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Why California Politics Is Different from the Rest of the Country

A glimmer of hope rests on the shoulders of a growing Latino population and innovative labor organizing.

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“Our still-struggling economy, weak laws and political as well as ideological assaults have taken a toll on union membership and in the process have also imperiled economic security and good, middle-class jobs,” said AFL-CIO President Richard Trumka.

In 2012, private sector union workers fell to 6.6 percent from 6.9 percent in 2011. In the 1950s, this number peaked at approximately 35 percent. As for the public sector, union membership fell to 35.9 percent from 37 percent in 2011. In fact, the slash to government jobs resulted in more than half (234,000) of the union job losses last year.

States with new “right to work for less” laws, like Michigan and Indiana, as well as states that limited bargaining rights like Wisconsin, had a dramatic drop in union membership.

William Spriggs, the AFL-CIO’s chief economist told the New York Times: “Our labor laws do not favor unions organizing.… It would be one thing to say we’re bellyaching, but the Republican Party is really being vindictive against unions, and employers campaign very hard against workers unionizing.”

But from the Walmart rallies to the Chicago Teachers Union strike, workers have proven last year that they will fight back. And union members see clear benefits. In 2012, union members made, on average, $943 a week, compared with $742 for non-union members. Organizers say another key to resistance is framing workers’ rights in a larger context. 

David Johnson, organizing director of the California Nurses Association, which added five new hospitals last year, told the Huffington Post: "To be successful in organizing unions in the United States in 2013…there has to be a broader vision set forth so that people see unions and the labor movement as an answer to the corporate domination and the Wall Street greed that has devastated our country."

The California Nurses Association, an affiliate of National Nurses United, has also played a large role in why California has seen an increase of union members. In fact, CNA has continuously increased membership over the last few years as it advocates for a more just society.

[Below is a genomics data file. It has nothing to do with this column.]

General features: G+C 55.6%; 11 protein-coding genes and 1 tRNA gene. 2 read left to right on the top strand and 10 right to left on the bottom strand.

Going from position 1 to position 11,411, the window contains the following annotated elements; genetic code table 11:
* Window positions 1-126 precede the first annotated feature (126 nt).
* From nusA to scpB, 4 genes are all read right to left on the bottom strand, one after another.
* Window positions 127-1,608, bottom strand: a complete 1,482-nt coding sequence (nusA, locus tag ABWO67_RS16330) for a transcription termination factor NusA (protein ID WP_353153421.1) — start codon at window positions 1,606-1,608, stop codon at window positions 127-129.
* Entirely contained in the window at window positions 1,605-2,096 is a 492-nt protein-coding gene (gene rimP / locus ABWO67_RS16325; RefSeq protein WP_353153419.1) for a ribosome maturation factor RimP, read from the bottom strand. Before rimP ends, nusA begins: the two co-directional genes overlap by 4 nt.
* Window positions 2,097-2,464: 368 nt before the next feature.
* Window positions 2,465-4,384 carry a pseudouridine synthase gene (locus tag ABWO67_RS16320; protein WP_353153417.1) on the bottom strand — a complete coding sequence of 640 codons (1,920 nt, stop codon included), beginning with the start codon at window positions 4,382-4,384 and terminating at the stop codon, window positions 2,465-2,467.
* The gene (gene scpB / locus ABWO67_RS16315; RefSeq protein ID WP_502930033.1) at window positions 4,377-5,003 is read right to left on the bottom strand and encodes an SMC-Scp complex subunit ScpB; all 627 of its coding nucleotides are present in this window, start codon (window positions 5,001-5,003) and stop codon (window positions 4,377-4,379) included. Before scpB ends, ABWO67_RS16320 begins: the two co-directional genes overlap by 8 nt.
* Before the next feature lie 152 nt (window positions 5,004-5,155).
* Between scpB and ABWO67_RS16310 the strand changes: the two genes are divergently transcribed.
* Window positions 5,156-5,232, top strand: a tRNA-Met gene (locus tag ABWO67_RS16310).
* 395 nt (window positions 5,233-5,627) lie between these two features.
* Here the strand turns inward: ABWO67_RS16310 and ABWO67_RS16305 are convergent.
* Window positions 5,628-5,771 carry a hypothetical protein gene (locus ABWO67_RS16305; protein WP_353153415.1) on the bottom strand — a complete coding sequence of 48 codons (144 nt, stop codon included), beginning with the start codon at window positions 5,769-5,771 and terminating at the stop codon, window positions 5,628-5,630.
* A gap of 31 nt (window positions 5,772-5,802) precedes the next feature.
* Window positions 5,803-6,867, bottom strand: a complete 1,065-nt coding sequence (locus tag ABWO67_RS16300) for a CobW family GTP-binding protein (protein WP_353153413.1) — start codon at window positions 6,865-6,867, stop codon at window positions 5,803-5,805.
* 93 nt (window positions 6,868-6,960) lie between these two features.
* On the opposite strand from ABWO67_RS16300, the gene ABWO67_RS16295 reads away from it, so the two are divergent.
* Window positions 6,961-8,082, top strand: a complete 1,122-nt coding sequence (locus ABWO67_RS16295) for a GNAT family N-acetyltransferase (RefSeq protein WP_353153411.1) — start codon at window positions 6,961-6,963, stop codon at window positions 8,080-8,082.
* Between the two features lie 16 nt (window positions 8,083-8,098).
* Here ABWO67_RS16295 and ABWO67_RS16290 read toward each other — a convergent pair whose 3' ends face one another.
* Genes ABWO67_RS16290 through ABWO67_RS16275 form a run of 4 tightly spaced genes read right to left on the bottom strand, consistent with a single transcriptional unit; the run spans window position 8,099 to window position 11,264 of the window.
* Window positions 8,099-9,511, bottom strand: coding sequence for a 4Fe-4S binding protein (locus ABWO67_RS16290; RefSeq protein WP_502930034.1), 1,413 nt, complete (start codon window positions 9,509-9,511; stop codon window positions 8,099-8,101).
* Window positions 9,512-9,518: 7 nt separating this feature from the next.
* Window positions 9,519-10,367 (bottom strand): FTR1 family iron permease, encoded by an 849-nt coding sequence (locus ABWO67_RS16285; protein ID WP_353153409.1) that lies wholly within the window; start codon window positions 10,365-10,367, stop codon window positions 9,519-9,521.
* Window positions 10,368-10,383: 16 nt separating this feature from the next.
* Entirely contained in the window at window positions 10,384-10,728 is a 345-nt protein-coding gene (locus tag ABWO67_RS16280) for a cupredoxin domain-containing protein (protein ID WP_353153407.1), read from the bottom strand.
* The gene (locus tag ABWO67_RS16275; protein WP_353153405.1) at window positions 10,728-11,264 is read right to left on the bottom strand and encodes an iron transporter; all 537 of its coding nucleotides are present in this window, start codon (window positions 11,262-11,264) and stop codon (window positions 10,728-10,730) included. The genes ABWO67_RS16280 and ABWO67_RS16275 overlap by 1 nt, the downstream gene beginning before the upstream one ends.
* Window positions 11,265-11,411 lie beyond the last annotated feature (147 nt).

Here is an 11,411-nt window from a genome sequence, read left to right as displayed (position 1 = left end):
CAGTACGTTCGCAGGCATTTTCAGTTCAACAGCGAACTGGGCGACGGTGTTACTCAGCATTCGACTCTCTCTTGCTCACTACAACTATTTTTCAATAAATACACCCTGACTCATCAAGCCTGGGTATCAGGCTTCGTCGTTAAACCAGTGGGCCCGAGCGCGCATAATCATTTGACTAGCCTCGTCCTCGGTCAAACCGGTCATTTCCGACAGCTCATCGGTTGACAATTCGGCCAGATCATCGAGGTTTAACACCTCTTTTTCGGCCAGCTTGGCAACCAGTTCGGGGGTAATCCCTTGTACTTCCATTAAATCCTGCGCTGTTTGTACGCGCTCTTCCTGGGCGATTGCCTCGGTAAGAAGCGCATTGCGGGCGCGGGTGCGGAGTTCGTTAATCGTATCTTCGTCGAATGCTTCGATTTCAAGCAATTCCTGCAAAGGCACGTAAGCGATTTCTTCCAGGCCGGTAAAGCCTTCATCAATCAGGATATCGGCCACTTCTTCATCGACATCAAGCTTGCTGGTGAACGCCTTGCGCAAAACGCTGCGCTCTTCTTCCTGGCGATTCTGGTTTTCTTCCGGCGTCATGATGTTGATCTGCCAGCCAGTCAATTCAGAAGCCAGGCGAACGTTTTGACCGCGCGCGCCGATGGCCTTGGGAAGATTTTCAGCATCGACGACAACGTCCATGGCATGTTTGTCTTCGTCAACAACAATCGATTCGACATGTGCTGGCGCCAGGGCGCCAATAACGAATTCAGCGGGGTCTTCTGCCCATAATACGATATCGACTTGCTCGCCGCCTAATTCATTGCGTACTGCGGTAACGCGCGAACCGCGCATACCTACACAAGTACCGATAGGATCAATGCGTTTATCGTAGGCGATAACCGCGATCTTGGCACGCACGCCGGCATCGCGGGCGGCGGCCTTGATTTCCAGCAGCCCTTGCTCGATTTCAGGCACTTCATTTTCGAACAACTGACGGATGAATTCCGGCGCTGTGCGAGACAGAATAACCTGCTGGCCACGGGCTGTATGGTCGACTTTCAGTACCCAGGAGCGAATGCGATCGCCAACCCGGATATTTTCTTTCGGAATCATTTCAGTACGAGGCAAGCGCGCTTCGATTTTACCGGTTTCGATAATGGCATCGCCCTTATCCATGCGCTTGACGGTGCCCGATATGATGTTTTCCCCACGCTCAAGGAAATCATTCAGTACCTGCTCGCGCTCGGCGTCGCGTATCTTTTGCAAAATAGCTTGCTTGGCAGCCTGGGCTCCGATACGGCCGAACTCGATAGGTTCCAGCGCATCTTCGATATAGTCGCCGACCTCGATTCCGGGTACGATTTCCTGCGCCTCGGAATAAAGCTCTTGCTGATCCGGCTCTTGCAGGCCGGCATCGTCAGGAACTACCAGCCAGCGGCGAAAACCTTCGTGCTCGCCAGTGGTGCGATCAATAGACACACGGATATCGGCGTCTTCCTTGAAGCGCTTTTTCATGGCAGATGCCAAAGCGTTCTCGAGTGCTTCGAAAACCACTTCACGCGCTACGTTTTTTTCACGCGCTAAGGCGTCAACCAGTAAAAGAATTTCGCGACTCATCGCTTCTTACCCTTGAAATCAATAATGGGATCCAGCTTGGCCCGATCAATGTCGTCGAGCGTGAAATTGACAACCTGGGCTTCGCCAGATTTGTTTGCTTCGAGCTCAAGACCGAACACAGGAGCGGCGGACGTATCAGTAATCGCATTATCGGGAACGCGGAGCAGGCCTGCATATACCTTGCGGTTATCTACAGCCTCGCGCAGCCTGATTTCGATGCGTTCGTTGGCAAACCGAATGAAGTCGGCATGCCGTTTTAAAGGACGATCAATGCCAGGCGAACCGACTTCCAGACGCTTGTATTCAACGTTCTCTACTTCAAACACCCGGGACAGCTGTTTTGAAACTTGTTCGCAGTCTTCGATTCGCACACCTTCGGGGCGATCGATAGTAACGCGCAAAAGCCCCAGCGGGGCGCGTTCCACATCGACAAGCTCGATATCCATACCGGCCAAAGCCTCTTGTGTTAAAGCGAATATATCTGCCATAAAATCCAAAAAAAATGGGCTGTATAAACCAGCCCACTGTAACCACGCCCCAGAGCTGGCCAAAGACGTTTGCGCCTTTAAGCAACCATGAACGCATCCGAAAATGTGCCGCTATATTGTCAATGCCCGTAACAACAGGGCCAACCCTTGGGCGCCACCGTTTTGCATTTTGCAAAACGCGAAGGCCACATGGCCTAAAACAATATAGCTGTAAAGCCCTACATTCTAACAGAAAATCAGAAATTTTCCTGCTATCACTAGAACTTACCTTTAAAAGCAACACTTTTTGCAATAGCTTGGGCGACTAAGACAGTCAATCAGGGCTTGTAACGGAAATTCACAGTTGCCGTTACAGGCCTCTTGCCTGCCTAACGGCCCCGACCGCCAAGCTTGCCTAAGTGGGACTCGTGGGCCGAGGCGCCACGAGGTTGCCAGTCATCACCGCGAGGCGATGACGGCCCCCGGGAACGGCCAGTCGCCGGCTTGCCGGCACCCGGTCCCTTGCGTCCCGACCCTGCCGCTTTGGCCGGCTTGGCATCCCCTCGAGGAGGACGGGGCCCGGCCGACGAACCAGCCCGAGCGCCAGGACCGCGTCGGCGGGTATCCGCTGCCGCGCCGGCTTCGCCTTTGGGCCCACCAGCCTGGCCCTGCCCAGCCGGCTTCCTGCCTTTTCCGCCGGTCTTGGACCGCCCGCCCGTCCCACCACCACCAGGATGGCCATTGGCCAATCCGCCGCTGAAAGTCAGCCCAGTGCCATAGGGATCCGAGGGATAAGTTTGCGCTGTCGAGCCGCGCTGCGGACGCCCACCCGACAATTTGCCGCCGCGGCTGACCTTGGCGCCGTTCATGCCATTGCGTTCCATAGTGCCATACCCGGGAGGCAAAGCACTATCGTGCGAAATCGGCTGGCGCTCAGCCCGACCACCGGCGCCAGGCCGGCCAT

RoseAnn DeMoro, the executive director of National Nurses United, said the union is committed to advocating for an end to poverty and is therefore against any cuts to Social Security and Medicare. DeMoro  said, “This is a good time to draw the links between income, healthcare, and Social Security and Medicare, perhaps the two most effective anti-poverty programs ever enacted in the U.S.”

However, the changing nature of work for many and the transformation of the economy in key ways, while meaning fewer union members, does not need to mean further reductions in worker influence. Today there is more independent contracting, more entrepreneurial small businesses, innovative models of ownership and operations — all which does not necessarily mean that a lower number of union jobs must translate to worker powerlessness.
 
Glenn Spencer, vice president of the Workforce Freedom Initiative of the United States Chamber of Commerce, told the New York Times that as workers today are frequently switching jobs, unions have less appeal.
 
But some organizations, such as the Freelancers’ Union, have  adapted to this changing nature of work. It is estimated that 30 percent of the U.S. workforce is freelance and temporary workers, and the Freelancers’ Union offers some protection to these precarious workers. The union is a non-profit organization based in Brooklyn and has more than 80,000 members in New York and 150,000 members in other states. The union has its own for-profit insurance company -- the Freelancers’ Insurance Company -- and has put in place a retirement plan for independent workers.
 
Make no mistake: unions are crucial for protecting the rights of many Americans and for keeping hundreds of thousands out of poverty. They are the most endowed and skilled counterforce to raw conservative power as well as frequently stiffly resisting the corporate privatization model that is a centerpiece of the Obama administration, especially in education. 

But times are always changing. With increasing right-wing attacks on unions as well as a changing workforce, unions must come up with new ways of organizing. California’s bucking of the national trend of declining union membership gives labor hope. If union organizers nationwide can harness the growing Latino population as well as frame workers’ rights as a means to a more equitable world, they may be able to be a stronger force in helping hundred of thousands of Americans stay out of poverty.

 
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